“Members understand the importance of keeping markets open and letting trade flow. At the same time, we should clearly not underestimate the risks generated by the pandemic, which is still very much with us, along with the more recent disruptions associated with the war in Ukraine and new diseases like monkey pox that are showing up and which we hope don't also morph into pandemics. The global food security situation is a case in point, and we are keeping a watchful eye on this. High prices for food and fertilizer have been met with export restrictions, even if we know from experience that such measures can make price spikes much worse,” said DG Okonjo-Iweala.
“With respect to the pandemic, the report shows that trade has been central to combatting COVID-19, and that the multilateral trading system has played an instrumental role in encouraging restraint in the use of trade restrictions in response to pandemic-related shocks,” added the DG. “The number of new COVID-19-related measures on goods as well as in services has decreased significantly during the review period and this is clearly positive. But, and I think we all know this far too well, we are not in the clear yet — and where members need to show restraint, as reaffirmed at MC12, the Secretariat needs to continue to monitor.”
The Director-General's full speech to launch the report is available here.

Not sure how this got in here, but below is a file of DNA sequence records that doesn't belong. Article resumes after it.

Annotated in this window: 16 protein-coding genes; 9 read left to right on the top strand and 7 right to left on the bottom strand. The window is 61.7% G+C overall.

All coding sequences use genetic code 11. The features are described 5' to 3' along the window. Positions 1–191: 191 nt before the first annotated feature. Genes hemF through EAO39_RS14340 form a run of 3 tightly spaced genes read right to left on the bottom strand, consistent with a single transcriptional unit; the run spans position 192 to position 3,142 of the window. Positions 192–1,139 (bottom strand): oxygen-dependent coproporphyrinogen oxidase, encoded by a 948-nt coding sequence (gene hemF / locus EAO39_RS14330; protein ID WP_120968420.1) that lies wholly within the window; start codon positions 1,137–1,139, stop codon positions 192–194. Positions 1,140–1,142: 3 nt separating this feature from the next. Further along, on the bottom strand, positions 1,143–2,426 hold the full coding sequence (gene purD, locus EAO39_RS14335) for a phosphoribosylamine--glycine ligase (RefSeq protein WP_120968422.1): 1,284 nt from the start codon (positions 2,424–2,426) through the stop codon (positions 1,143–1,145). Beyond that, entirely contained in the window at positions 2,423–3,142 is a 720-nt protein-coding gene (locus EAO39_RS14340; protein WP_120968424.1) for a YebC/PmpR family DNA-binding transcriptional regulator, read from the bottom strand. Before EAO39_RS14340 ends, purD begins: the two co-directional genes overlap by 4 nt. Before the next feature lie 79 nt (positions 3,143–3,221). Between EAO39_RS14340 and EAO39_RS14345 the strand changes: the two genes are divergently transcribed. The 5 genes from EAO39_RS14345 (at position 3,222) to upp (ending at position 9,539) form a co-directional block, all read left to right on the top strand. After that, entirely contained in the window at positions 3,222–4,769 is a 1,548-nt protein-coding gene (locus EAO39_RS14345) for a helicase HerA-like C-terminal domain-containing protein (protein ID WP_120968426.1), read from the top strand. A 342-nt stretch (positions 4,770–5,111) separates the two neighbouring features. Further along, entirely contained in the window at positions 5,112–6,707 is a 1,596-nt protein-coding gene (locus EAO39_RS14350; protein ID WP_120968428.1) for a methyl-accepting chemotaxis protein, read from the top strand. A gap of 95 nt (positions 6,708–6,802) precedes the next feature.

During the review period covered by the report, the estimated trade coverage of the regular (non-COVID-19-related) import-facilitating measures introduced by WTO members (USD 603.2 billion) far exceeded the trade coverage of import-restrictive measures (USD 23.5 billion).
A total of 230 new trade-facilitating and 109 trade-restrictive measures were recorded. These include 32 export restrictions (estimated at USD 69.6 billion) and 18 import-facilitating measures (USD 38.3 billion) put in place in response to the war in Ukraine.
The Secretariat's ongoing monitoring shows that since the start of the war in late February, 30 members and observers have introduced 55 measures prohibiting or restricting exports of food, feed, fuels and fertilizers. Of these, 15 measures have since been phased out, but 25 members and observers still have 40 measures in place.
The report highlights that the global economic outlook has deteriorated since February as a result of the war in Ukraine, prompting the WTO to downgrade its forecasts for world trade over the next two years. The WTO, in its latest forecast of 12 April 2022, expects merchandise trade volume growth of 3.0% in 2022, down from 4.7% in the previous forecast from last October.
The report notes that the Omicron wave of COVID-19 saw cases and deaths rise sharply in the first quarter of 2022, adding to the human toll of the pandemic. More recently, stringent lockdowns in China aimed at containing the spread of the disease have disrupted production and trade at a time when supply pressures appeared to be easing. Lockdowns could lead to renewed shortages of intermediate and final goods, aggravating supply chain problems and adding to inflationary pressures.